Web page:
Did you know that Dominos deliver pizza via drones in the USA? Though it is still a developing rare phenomenon, flying drones was illegal in India until 2018. Drones aka Unmanned Aerial Vehicles are quite useful to get into places, which humans cannot, due to different health, environmental, or political restraints. An ungoverned usage of drones can lead to a breach of security, and prone to terrorist activities. Nevertheless, drones are significant in photography, recreational, and commercial purposes. India’s drone market is estimated at around 1 trillion.
So a policy maintaining a balance in commercial usage for the welfare of people, and their safety was necessary. The Drones Regulations regulating and balancing the usage of drones by citizens without undermining their security came into force on 1st December 2018. It legalized using drones, with certain regulations.
Highlights of the Civil Aviation Requirements (CAR) everyone needs to know before buying or using a Drone :
- Every drone needs legal permission for flying i.e, Unmanned Aircraft Operator Permit(UAOP). Only drones weighing less than 250 grams (Nano Drones) do not need permission for flying.
- Anyone flying a drone has to have a license, and then after purchasing a drone has to be registered under the Ministry of Civil Aviation, thereby obtaining a Unique Identification Number (UIN). This will help the government to have knowledge of any drone flying anywhere in India, or without any harm to security.
- Drones cannot be flown above 400 meters of altitude.
- Areas are categorized in red, yellow, and green. Drones cannot be flown in red zones, and require permission to fly in yellow zones and free for flying in green zones.
- Drones are banned from flying for any purpose, in Vijay Chowk, in Delhi (Parliament area).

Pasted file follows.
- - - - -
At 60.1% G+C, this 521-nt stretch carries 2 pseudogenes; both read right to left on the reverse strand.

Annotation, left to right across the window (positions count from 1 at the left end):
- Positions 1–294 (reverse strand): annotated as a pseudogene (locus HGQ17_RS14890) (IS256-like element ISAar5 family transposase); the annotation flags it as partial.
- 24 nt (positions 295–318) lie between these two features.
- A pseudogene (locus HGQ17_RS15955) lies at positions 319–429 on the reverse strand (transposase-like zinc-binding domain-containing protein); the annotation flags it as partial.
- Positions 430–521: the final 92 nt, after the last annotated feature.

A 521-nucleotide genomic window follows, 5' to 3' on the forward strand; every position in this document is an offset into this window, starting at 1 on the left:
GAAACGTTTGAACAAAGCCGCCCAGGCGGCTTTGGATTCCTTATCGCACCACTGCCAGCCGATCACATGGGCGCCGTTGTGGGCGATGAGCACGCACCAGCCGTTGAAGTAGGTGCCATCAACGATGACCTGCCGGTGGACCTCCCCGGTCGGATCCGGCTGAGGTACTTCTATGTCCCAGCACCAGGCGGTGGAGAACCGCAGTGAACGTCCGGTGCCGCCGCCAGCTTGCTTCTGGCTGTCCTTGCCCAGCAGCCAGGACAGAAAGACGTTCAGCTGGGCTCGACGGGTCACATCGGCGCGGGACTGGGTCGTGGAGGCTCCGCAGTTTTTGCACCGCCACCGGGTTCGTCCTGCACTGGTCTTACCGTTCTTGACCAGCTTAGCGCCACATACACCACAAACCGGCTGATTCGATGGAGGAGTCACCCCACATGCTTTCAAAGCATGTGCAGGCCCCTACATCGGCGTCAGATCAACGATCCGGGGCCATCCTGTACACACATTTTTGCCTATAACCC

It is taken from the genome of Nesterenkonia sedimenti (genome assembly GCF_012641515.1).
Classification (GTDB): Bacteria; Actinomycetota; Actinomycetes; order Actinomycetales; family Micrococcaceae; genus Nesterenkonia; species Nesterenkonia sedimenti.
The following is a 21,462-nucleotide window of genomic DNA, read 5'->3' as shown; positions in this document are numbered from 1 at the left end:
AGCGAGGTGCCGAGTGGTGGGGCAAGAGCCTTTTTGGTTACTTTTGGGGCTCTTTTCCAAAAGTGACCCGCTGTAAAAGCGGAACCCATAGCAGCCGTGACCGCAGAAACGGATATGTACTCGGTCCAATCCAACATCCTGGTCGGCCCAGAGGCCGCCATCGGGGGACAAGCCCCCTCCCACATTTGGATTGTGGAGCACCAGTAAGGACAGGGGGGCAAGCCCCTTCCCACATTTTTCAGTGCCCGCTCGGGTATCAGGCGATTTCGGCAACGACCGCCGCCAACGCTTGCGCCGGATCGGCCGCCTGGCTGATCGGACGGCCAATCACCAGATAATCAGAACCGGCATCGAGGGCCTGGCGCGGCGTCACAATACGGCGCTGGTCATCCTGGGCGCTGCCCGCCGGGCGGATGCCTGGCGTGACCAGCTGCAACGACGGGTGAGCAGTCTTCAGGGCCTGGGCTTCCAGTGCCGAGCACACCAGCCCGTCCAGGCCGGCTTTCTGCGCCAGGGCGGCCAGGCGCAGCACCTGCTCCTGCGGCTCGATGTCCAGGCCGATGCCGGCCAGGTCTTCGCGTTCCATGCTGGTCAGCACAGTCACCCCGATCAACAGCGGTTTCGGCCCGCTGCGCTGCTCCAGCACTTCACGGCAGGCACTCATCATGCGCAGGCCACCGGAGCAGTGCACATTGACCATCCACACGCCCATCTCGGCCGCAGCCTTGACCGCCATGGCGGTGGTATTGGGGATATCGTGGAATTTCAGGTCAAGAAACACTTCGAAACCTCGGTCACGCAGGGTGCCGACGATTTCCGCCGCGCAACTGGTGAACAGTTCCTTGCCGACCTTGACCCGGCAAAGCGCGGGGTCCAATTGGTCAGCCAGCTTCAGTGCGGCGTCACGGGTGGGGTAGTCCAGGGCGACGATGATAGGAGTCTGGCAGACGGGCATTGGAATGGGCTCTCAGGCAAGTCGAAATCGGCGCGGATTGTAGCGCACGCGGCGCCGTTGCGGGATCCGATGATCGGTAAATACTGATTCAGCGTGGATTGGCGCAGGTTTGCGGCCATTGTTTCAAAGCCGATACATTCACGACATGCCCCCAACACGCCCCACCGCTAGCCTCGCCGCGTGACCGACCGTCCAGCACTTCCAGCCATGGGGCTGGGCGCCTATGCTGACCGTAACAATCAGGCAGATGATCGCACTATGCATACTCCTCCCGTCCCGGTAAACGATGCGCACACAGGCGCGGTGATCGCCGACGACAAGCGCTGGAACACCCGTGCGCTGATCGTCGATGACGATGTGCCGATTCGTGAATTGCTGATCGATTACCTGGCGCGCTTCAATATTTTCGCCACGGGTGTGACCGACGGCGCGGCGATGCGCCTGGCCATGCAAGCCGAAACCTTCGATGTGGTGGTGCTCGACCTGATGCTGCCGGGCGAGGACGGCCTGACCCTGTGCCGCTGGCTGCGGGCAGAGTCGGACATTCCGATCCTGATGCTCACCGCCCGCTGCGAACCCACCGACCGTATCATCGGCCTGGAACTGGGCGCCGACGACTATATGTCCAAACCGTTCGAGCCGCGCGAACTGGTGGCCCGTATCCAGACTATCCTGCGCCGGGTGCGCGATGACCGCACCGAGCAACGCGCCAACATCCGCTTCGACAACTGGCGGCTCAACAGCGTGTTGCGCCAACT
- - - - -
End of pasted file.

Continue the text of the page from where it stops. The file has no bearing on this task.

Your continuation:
- Drones for commercial purposes are now legal with some regulations. Drones for animals transport or human payload is not legal, unless specially allowed, as per Regulations 12.18 and 12.19
Digital Sky Platform
Digital Sky Platform is an online IT platform developed for handling UIN, UAOP applications, permission to fly Remotely Piloted Aircraft in India. It follows a unique NPNT or “no permission, no take-off ” policy. If permission for flying is denied, there’s a system of “no permission, no take-off ” which shall prevent it from flying.
As of March 2020, the government oversees around approximately 19000 drones flying in India. Drone Regulations 2.0 is being drafted for relaxations and promoting India’s drone market and technological advances. It envisages • use of algorithms for flying, instead of former compulsion of a human remote pilot, • first of its kind, use of drone at night, attempting to set an example for the world, • use for transferring human organs, for facilitating fast, successful operations. Drone regulations 2.0 seeks to establish Drone Corridor for keeping commercial usage away from aircraft operations. There are rare substantial approaches for India to follow. Thus, Drones Regulations 2.0 envisions big aims for advancing this industry, but multiple challenges exist for us to thrive in this industry.
This blog is written by Dharna Prasad, Hindu College.
Some of her blogs-
- Merchant Banking in India.
- Immigration Laws in India
- Amendments in IBC (Insolvency and Bankruptcy Code)
- Mental Healthcare Act 2017: An Analysis
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